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Courts to auction seized goods online

By ZHAO YINAN  (China Daily)

09:37, August 24, 2012

The Supreme People's Court is drafting a regulation on judicial auctions that will include online auctions of seized property, a senior judge said on Thursday.

Online judicial auctions are a pioneering attempt in China to promote judicial transparency, but there are doubts over its legitimacy, said Jiang Huiling, deputy director of the judicial reform office of the top court.

Jiang said the top court has completed the initial draft of the regulation, though it has to go through several changes after soliciting opinions among courts of all levels and industry insiders. Jiang did not specify a date when the draft will come out, adding he hopes it can be released as soon as possible.

The top court announced the draft regulation after several courts in Zhejiang province took the initiative in early July to launch online auctions of property seized by courts, a move that divided the opinions of auction professionals and judges.

So far, six vehicles have been put up for sale on Taobao.com, a leading online sales website, since the court of Ningbo, Zhejiang province, sold a BMW sedan and a Mitsubishi Outlander SUV on July 9.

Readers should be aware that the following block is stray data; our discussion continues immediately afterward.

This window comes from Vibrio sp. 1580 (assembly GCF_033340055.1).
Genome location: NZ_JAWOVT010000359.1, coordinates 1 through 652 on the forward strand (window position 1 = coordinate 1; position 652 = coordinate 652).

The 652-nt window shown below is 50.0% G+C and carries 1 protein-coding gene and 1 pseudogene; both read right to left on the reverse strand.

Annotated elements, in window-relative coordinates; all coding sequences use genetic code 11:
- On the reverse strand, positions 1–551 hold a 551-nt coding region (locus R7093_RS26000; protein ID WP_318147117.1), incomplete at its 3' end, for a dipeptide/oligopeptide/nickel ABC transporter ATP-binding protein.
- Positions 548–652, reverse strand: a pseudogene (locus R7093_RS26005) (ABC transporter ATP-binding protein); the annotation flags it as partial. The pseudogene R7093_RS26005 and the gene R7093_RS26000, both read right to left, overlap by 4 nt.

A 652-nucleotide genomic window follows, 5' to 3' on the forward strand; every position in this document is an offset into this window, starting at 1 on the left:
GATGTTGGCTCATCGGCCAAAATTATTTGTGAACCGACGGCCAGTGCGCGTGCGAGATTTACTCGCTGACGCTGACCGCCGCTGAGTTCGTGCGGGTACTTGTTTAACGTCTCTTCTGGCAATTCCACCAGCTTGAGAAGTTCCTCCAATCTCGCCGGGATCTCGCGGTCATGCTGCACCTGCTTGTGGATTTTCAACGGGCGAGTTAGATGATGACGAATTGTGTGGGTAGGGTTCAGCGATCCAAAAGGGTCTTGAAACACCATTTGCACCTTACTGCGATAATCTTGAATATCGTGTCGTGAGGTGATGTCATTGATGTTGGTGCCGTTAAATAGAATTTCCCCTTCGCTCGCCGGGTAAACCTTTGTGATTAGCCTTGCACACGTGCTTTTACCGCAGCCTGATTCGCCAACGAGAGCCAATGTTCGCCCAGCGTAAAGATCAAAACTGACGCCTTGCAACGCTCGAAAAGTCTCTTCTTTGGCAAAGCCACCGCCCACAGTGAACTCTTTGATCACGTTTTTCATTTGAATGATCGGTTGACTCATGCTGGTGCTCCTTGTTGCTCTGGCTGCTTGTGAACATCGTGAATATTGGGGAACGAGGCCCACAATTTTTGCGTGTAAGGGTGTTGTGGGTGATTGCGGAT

Zhejiang High People’s Court said in a notice that online judicial auctions are a fairer and more transparent system for dealing with property confiscated from convicted criminals.

It said it plans to expand the online auction to 19 grassroots courts across major cities in the province, including the provincial capital Hangzhou, Wenzhou and Shaoxing.

Ouyang Shuying, deputy secretary-general of the China Association of Auctioneers, told China Daily in a previous interview that she wonders whether Taobao is a qualified auctioneer. According to China’s Auction Law, only companies approved by industry regulators and the auction association can carry out online judicial sales.


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